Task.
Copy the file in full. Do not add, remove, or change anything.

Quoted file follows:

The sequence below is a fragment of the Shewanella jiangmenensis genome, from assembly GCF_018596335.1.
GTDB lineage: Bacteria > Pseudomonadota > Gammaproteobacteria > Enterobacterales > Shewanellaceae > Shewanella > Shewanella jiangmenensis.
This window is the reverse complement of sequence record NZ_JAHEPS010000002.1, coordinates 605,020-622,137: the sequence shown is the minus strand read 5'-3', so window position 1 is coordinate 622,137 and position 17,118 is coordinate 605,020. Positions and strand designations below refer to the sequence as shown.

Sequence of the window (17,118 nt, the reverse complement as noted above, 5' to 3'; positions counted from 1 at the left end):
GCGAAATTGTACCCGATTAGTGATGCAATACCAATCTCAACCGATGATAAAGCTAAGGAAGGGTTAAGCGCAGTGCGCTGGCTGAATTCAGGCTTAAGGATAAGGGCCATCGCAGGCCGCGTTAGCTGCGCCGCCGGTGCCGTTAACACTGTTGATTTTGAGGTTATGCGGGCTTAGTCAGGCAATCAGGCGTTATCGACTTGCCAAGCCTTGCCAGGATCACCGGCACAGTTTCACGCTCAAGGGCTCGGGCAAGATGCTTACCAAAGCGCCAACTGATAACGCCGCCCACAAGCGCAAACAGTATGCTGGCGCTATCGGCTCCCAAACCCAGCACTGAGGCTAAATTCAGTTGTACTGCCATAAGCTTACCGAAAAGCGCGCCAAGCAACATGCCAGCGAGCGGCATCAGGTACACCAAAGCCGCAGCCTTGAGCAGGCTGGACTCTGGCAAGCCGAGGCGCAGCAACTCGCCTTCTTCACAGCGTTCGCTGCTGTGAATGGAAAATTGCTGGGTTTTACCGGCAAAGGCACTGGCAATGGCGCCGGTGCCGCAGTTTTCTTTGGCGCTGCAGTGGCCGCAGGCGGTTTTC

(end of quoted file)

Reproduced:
The sequence below is a fragment of the Shewanella jiangmenensis genome, from assembly GCF_018596335.1.
GTDB lineage: Bacteria > Pseudomonadota > Gammaproteobacteria > Enterobacterales > Shewanellaceae > Shewanella > Shewanella jiangmenensis.
This window is the reverse complement of sequence record NZ_JAHEPS010000002.1, coordinates 605,020-622,137: the sequence shown is the minus strand read 5'-3', so window position 1 is coordinate 622,137 and position 17,118 is coordinate 605,020. Positions and strand designations below refer to the sequence as shown.

Sequence of the window (17,118 nt, the reverse complement as noted above, 5' to 3'; positions counted from 1 at the left end):
GCGAAATTGTACCCGATTAGTGATGCAATACCAATCTCAACCGATGATAAAGCTAAGGAAGGGTTAAGCGCAGTGCGCTGGCTGAATTCAGGCTTAAGGATAAGGGCCATCGCAGGCCGCGTTAGCTGCGCCGCCGGTGCCGTTAACACTGTTGATTTTGAGGTTATGCGGGCTTAGTCAGGCAATCAGGCGTTATCGACTTGCCAAGCCTTGCCAGGATCACCGGCACAGTTTCACGCTCAAGGGCTCGGGCAAGATGCTTACCAAAGCGCCAACTGATAACGCCGCCCACAAGCGCAAACAGTATGCTGGCGCTATCGGCTCCCAAACCCAGCACTGAGGCTAAATTCAGTTGTACTGCCATAAGCTTACCGAAAAGCGCGCCAAGCAACATGCCAGCGAGCGGCATCAGGTACACCAAAGCCGCAGCCTTGAGCAGGCTGGACTCTGGCAAGCCGAGGCGCAGCAACTCGCCTTCTTCACAGCGTTCGCTGCTGTGAATGGAAAATTGCTGGGTTTTACCGGCAAAGGCACTGGCAATGGCGCCGGTGCCGCAGTTTTCTTTGGCGCTGCAGTGGCCGCAGGCGGTTTTC